15 Year-Old Regan Smith Unloads 58.95 100m Backstroke

15 Year-Old Regan Smith Unloads 58.95 100m Backstroke

Recap and highlights from day two finals Thursday night at the 6th FINA World Junior Swimming Championships in Indianapolis, Indiana at the IUPUI Natatorium.

Aug 25, 2017 by Maclin Simpson
15 Year-Old Regan Smith Unloads 58.95 100m Backstroke

6th FINA World Junior Swimming Championships

August 23 - 28, 2017
Indianapolis, Indiana
IUPUI Natatorium

Day two finals of the 6th FINA World Junior Championships from the IUPUI Natatorium in Indianapolis are in the books. There were a lot of great races and moments Thursday night, but here are our top five.

1) Regan Smith Breaks 100m Back World Junior Record

15 year-old ​Regan Smith​ of the United States has been on a roll this summer. After making the final in the 200m back at the 2017 FINA World Championships in Budapest last month, Smith has proved she can throw down a fast 100 as well. In the final Thursday night, Smith dropped a 59.11 -- a new World Junior Record -- to out touch Canada's ​Taylor Ruck ​in 59.23. To put that in perspective, Ruck earned two bronze medals last summer in Rio on Canada's freestyle relays. That's how good these ladies are. But wait there's more! Smith and Ruck battled again leading off in the mixed medley relay where Smith unloaded an astonishing 58.95, posting the sixth-fastest time in the world this year.

2) Men's 200m Free Saw THREE 1:46's

It took a 1:46.28 to make the championship final of the men's 200m freestyle at World Championships last month. Thursday night at Junior Worlds we saw THREE GUYS uncork 1:46's with Russia's​ Ivan Girev ​in 1:46.40 (new WJR), Hungary's Nándor Németh​ in 1:46.79, and ​Australia's ​Elijah Winnington ​in 1:46.81. All of those swims dipped below ​Maxime Rooney's​ previous WJR of 1:47.10 set back in 2015. The two Americans -- ​Patrick Callan​ and ​Trey Freeman​ -- were fourth and fifth in 1:47.61 and 1:47.79, respectively. Both of those times were very close to the 1:47.51 ​Caeleb Dressel ​swam at U.S. Nationals in June to earn the sixth spot on the World Championship team (Dressel did not swim this relay in Budapest, passing his spot down to ​Jay Litherland​).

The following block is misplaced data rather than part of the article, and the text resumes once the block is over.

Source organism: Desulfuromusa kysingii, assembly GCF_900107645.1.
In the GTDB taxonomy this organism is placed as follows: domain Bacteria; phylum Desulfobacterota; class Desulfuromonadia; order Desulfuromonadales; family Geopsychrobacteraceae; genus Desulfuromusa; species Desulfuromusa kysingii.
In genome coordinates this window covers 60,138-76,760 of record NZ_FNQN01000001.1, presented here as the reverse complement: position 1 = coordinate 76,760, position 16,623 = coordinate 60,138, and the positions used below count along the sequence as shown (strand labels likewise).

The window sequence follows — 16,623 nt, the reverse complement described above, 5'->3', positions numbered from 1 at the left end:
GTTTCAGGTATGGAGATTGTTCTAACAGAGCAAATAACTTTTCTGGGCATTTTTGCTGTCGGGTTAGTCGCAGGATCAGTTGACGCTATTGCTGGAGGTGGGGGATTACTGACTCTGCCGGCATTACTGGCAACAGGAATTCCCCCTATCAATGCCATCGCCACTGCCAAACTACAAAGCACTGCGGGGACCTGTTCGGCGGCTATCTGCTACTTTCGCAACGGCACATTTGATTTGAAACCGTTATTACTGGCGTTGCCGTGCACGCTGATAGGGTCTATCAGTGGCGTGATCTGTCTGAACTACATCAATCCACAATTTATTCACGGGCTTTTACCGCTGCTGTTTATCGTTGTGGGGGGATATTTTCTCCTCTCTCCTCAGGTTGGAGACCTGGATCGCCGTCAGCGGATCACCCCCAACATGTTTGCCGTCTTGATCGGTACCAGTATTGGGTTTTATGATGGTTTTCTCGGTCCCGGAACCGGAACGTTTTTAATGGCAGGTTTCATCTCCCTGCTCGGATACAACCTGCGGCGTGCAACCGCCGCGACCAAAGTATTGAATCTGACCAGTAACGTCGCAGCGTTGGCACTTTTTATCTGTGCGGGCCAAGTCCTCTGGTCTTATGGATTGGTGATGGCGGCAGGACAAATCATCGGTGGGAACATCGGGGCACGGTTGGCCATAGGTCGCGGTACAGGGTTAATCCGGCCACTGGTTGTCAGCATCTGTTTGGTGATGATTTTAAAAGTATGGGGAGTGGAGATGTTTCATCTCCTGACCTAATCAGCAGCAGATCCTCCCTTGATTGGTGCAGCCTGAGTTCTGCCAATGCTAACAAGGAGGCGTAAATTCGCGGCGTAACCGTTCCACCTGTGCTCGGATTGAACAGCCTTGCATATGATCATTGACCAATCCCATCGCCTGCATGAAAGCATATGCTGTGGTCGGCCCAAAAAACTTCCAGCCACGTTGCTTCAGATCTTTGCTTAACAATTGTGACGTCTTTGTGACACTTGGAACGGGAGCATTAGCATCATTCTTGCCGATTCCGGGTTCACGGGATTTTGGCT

3) Penny Oleksiak Leads Canada To Second Relay Gold

Canada continues to develop firepower competitive on the international stage. After her performances in Rio at the 2016 Olympics, we all knew the Canadian youngster ​Penny Oleksiak ​was a star. After fighting through some injuries in the fall that led to subpar performances at World Champs last month -- by her standards, at least -- Oleksiak continues to push forward. She threw down a 56.98 butterfly split on the 4x100m mixed medley relay to lead Canada to their second relay gold medal in as many days. Of note, Oleksiak opted out of the 100m freestyle at this meet -- the event she was the co-Olympic Champion in last summer.

4) Kristoff Milak Lurking In 100m Fly

Lost in the midst of the ​Caeleb Dressel​ show in Budapest, Hungarian ​Kristoff Milak​ threw down a 50.62 in the final of the 100m butterfly to earn the silver medal -- outperforming names like ​Joseph Schooling, James Guy​, ​and ​Laszlo Cseh​. Milak busted onto the scene in a big way in June thanks to a 1:53.79 in the 200m butterfly at the European Junior Championships. Unfortunately for him, he would not swim the race in Budapest as ​Tamas Kenderesi​ and Cseh had already locked up the spots for the Hungarians. Now, in Indianapolis, Milak seems to be toying with the competition going into Friday night's 100m fly final. Milak is the second seed behind Russia's ​Andrei Minakov​ (52.23) with a 52.61 and you better believe he will demolish that time Friday night.

5) Martinenghi Dominates 100m Breast; Whitley Scares 59

Italy's ​Nicolò Martinenghi ​has solidified himself as the best 18&U sprint breaststroker in the world -- consistently going 59's all year and culminating in a 59.01 Wednesday night in the semifinals. Martinenghi was unable to take down his best Thursday night in the final, but his 59.58 was enough to take the win handily. ​Reece Whitley​ of the United States threw down a monster 31.68 on the back half -- the fastest in the field -- to get his hand on the wall for silver in 1:00.08. ​Michael Andrew​, who has a lifetime best of 59.8, rounded out the podium for bronze in 1:00.37.


The best swimming coverage. Straight to your inbox.

Don't miss breaking news, feature stories, event updates, and more. Sign up for the FloSwimming mailing list today.